Why Tiger Woods' win is so much more than just a victory on the golf course
Don’t call it a comeback.
Tiger Woods was here all along, as was our collective love for the spark he brought to golf. You didn’t have to be a fan of what traditionally is a more sedentary sport. No, that’s not what matters. A generation of Americans grew up fans of Tiger Woods.
Tiger Woods hits from the third tee during the final round of the Tour Championship golf tournament Sunday, Sept. 23, 2018, in Atlanta. (AP Photo/John Amis)
Throughout his personal transgressions, social media mocked him. Society often condemned him. But secretly, we all rooted for what we saw Sunday afternoon.
Woods won the Tour Championship, his 80th PGA Tour title and his first victory in more than five years.
Why is this so momentous? Well, if you’re reading this you already have a degree of interest in the golfer. Sunday, for one moment, we got to experience the pure joy of sports. Nobody cared about his politics or his past. We all just watched as he strolled to the 18th hole and a bevy of fans sprinted to watch his every stride.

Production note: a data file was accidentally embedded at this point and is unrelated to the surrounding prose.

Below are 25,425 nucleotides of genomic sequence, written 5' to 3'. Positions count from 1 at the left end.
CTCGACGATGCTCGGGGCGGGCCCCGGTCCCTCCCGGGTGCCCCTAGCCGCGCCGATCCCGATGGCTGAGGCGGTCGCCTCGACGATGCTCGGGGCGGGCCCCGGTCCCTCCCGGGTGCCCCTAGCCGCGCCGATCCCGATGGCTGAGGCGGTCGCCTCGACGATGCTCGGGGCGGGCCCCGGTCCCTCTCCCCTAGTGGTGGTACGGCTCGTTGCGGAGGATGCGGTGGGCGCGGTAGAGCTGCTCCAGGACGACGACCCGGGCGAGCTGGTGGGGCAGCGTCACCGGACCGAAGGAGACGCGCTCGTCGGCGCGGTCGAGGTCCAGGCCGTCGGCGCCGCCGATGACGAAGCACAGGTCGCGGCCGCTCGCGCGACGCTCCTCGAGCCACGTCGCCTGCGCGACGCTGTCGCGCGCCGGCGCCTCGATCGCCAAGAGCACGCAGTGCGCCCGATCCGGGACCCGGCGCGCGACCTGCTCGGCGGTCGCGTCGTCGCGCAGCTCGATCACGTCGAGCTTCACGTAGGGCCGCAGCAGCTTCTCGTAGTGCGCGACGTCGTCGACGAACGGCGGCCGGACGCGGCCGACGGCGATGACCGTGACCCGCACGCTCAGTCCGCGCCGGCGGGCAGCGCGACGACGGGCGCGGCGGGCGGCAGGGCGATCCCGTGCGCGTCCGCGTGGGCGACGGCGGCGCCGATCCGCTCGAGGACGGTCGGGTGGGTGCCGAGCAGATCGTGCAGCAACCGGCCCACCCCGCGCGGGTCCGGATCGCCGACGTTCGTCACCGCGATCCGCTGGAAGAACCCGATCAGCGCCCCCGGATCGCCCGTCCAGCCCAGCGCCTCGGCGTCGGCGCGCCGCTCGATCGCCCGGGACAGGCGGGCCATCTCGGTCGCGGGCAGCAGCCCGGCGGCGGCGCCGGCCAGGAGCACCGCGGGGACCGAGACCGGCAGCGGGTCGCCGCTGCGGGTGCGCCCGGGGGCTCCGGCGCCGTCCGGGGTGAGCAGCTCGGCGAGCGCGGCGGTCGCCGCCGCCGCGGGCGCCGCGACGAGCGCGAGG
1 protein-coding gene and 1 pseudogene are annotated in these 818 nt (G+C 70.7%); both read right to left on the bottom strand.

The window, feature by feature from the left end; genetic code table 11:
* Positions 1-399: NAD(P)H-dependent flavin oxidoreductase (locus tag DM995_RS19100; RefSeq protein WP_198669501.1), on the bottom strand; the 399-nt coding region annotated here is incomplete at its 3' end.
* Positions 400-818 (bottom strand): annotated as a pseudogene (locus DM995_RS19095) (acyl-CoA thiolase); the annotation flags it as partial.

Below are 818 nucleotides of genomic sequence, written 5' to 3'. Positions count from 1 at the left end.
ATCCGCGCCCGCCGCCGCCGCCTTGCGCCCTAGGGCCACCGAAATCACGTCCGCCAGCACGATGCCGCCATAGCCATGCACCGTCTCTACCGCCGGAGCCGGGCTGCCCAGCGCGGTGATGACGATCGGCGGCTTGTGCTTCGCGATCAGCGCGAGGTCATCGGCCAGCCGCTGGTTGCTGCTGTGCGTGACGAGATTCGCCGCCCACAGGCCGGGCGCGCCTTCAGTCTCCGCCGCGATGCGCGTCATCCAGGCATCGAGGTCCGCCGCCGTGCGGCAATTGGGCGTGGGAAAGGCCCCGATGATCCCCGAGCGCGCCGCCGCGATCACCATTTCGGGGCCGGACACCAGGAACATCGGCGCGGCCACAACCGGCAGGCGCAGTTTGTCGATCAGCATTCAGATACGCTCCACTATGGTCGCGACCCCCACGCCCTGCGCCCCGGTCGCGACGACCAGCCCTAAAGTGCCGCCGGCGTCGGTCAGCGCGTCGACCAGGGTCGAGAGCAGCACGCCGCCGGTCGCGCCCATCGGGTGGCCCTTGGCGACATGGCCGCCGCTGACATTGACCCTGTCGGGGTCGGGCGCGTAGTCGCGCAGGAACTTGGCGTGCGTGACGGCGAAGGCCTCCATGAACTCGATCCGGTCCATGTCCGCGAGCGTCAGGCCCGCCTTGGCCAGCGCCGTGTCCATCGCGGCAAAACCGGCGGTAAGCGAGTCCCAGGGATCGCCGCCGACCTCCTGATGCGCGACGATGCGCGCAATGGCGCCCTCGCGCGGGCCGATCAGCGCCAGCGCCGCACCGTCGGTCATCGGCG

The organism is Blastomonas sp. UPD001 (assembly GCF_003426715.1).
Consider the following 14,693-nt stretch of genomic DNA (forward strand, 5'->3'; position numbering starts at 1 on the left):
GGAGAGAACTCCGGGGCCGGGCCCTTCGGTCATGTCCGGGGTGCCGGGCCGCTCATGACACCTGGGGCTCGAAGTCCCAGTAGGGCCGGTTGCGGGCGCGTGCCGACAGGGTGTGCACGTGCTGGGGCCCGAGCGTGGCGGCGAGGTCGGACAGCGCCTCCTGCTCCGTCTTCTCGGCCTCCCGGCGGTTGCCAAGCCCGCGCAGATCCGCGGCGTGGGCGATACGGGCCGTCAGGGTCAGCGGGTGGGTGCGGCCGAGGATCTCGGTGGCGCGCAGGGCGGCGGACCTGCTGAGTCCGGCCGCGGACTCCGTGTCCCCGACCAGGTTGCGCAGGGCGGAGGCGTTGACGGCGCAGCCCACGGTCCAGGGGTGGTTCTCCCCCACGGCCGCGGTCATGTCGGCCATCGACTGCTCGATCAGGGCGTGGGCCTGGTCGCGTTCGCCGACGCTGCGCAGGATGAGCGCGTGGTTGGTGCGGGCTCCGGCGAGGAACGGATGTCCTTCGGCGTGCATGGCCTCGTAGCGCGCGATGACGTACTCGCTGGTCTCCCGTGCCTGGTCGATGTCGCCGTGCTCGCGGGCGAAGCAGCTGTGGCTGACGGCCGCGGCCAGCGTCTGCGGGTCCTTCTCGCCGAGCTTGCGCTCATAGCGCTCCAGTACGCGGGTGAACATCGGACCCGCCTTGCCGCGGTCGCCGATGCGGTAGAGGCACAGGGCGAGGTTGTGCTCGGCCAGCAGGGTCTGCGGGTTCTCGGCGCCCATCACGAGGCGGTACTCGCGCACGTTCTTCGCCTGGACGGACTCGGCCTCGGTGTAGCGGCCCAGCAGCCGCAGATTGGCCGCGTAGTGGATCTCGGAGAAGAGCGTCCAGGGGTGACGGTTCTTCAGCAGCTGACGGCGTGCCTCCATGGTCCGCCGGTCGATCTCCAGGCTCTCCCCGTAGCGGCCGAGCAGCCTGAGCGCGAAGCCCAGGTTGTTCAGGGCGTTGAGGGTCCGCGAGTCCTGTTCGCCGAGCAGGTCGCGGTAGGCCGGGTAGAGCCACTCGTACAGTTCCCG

“I just can’t believe I pulled this off after you know, what the season’s gone through, and it’s been tough,” Woods told The Golf Channel. “I’ve had a not-so-easy couple years, and I worked my way back and I couldn’t have done it without the help of everyone around me. Some of the players I saw after, on the 18th green, some knew what I was struggling with…it was really special to see them there.”
It’s not the fall from grace that so many of us can relate to experiencing, but the rise to redemption that Americans love.
Thank you, Tiger, for giving us an opportunity to witness it.